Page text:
Most mummichogs become sexually mature when two years old, around 3.8 cm (1.5 in) in length. Normal lifespan is four years.
Mummichogs are hosts to a parasitic fluke, Homalometron pallidum, which has a complex lifecycle involving the aquatic snail, Ecrobia truncata. Other parasite species reported in mummichogs include 10 protozoans, eight trematodes, one nematode, two acanthocephalans, and two crustaceans. A study in New Jersey found that mummichogs heavily infested with the digenean gill parasite Ascocotyle phagicola, spent more time near the surface and exhibited conspicuous behaviors such as jerking, an example of a parasite affecting the behavior of its host in a way beneficial to the parasite, as conspicuous behaviors near the surface make the fish more likely to be noticed by predatory wading birds, the next host in the parasite's life cycle.
Interest to humans
Mummichogs are considered an important environmental model organism because of their ability to tolerate various extremes of chemical (pollution, etc.) and physical (temperature, salinity, oxygen, etc.) conditions. They are relatively abundant in nature and can be easily captured, transported and reared in laboratory facilities. They are commonly used in scientific studies of stress biology, thermal physiology and toxicology, and have also been studied in the contexts of evolutionary biology, developmental biology, endocrinology, cancer biology, and chronobiology (study of circadian rhythms). With the successful sequencing and assembly of the full killifish genome, they serve as a premier scientific model for studying biochemical and physiological responses to varying environmental conditions.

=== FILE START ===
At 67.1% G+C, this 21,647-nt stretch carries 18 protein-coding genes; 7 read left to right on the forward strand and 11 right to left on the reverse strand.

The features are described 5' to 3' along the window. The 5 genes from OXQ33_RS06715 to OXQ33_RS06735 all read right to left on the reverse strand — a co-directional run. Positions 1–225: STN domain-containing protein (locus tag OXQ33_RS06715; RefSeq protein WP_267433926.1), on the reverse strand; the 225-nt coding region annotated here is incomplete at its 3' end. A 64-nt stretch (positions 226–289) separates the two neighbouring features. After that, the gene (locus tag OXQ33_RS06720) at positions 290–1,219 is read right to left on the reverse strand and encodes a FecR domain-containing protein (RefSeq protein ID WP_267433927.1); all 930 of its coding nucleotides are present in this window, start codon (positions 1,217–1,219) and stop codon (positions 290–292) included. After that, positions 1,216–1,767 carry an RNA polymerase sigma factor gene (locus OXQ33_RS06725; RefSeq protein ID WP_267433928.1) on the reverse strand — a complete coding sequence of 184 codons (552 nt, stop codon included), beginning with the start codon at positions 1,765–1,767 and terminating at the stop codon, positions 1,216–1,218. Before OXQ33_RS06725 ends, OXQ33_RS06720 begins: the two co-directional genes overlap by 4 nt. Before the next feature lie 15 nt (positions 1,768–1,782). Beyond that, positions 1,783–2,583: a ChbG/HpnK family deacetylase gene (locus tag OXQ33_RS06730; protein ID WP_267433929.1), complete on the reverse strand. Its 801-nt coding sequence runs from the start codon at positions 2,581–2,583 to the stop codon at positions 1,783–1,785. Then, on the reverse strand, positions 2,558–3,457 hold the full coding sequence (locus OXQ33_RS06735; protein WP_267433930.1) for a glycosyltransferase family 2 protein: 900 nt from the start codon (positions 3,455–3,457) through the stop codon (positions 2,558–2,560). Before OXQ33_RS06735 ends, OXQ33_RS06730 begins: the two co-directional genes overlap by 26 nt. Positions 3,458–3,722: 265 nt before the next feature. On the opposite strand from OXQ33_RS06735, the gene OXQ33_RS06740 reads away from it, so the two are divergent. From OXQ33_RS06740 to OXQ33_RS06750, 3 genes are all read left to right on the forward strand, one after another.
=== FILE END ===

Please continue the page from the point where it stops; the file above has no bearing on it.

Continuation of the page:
Their remarkable ability to tolerate various extremes of temperature and salinity has made them popular subjects in scientific studies of toxicology. For decades the killifish has been a useful laboratory model for toxicological studies that include exposures to single chemicals, chemical mixtures, and complex contaminated media. It is sometimes the only fish species found in severely polluted and oxygen-deprived waterways, such as the Elizabeth River in Virginia and, in New Jersey, the Hackensack River and the Arthur Kill. A 2008 Virginia Institute of Marine Science report stated that 38% of mummichogs from Elizabeth River had cancerous lesions, and "more than half had pre-cancerous lesions. That was largely due to high levels of polycyclic aromatic hydrocarbons". Killifish eggs are used in developmental studies and when teaching embryology because the eyes, the beating heart, and the different stages of ontogenesis can be easily examined. Embryos are also extremely durable and easy to manipulate in the laboratory.
Mummichogs were the first fish sent to space. In 1973 a couple of them were flown in a plastic bag aquarium aboard Skylab, during the Skylab 3 mission. In the absence of gravity the fish at first exhibited an unusual swimming behavior: they constantly pitched forward and therefore described tight circles. However, by day 22 of the mission they swam normally. Fifty eggs at an advanced stage of development had also been taken on board, and 48 of them hatched during the flight. The hatchlings swam normally. More experiments with mummichogs in space followed as part of the Apollo-Soyuz Test Project and as part of a biological package aboard the Bion 3 satellite.
- Japanese rice fish (Oryzias latipes), first fish to breed in space in 1994